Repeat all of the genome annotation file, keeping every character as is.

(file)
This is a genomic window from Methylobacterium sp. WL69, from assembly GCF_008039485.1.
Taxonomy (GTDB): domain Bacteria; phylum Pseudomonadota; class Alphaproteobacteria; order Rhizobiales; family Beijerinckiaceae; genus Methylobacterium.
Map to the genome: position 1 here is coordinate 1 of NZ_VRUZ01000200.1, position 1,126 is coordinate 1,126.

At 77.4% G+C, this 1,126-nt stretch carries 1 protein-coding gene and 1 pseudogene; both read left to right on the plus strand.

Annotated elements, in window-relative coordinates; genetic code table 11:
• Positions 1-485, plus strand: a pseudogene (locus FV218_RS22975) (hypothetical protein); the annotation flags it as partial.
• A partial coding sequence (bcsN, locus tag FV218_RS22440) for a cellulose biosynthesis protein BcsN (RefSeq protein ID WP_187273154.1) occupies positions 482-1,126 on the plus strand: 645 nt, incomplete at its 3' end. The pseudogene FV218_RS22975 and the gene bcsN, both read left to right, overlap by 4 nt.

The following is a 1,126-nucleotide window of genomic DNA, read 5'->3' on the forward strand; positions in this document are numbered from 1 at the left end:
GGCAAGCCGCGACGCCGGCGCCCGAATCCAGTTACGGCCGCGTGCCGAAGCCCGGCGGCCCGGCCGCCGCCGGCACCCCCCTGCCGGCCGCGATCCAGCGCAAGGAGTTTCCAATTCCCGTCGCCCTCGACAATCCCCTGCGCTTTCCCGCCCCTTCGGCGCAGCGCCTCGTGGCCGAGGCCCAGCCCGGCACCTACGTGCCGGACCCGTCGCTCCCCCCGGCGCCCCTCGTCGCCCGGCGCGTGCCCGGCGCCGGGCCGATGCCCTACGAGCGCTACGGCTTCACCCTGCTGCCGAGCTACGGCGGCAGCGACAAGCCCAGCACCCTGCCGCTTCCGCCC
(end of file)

This is a genomic window from Methylobacterium sp. WL69, from assembly GCF_008039485.1.
Taxonomy (GTDB): domain Bacteria; phylum Pseudomonadota; class Alphaproteobacteria; order Rhizobiales; family Beijerinckiaceae; genus Methylobacterium.
Map to the genome: position 1 here is coordinate 1 of NZ_VRUZ01000200.1, position 1,126 is coordinate 1,126.

At 77.4% G+C, this 1,126-nt stretch carries 1 protein-coding gene and 1 pseudogene; both read left to right on the plus strand.

Annotated elements, in window-relative coordinates; genetic code table 11:
• Positions 1-485, plus strand: a pseudogene (locus FV218_RS22975) (hypothetical protein); the annotation flags it as partial.
• A partial coding sequence (bcsN, locus tag FV218_RS22440) for a cellulose biosynthesis protein BcsN (RefSeq protein ID WP_187273154.1) occupies positions 482-1,126 on the plus strand: 645 nt, incomplete at its 3' end. The pseudogene FV218_RS22975 and the gene bcsN, both read left to right, overlap by 4 nt.

The following is a 1,126-nucleotide window of genomic DNA, read 5'->3' on the forward strand; positions in this document are numbered from 1 at the left end:
GGCAAGCCGCGACGCCGGCGCCCGAATCCAGTTACGGCCGCGTGCCGAAGCCCGGCGGCCCGGCCGCCGCCGGCACCCCCCTGCCGGCCGCGATCCAGCGCAAGGAGTTTCCAATTCCCGTCGCCCTCGACAATCCCCTGCGCTTTCCCGCCCCTTCGGCGCAGCGCCTCGTGGCCGAGGCCCAGCCCGGCACCTACGTGCCGGACCCGTCGCTCCCCCCGGCGCCCCTCGTCGCCCGGCGCGTGCCCGGCGCCGGGCCGATGCCCTACGAGCGCTACGGCTTCACCCTGCTGCCGAGCTACGGCGGCAGCGACAAGCCCAGCACCCTGCCGCTTCCGCCC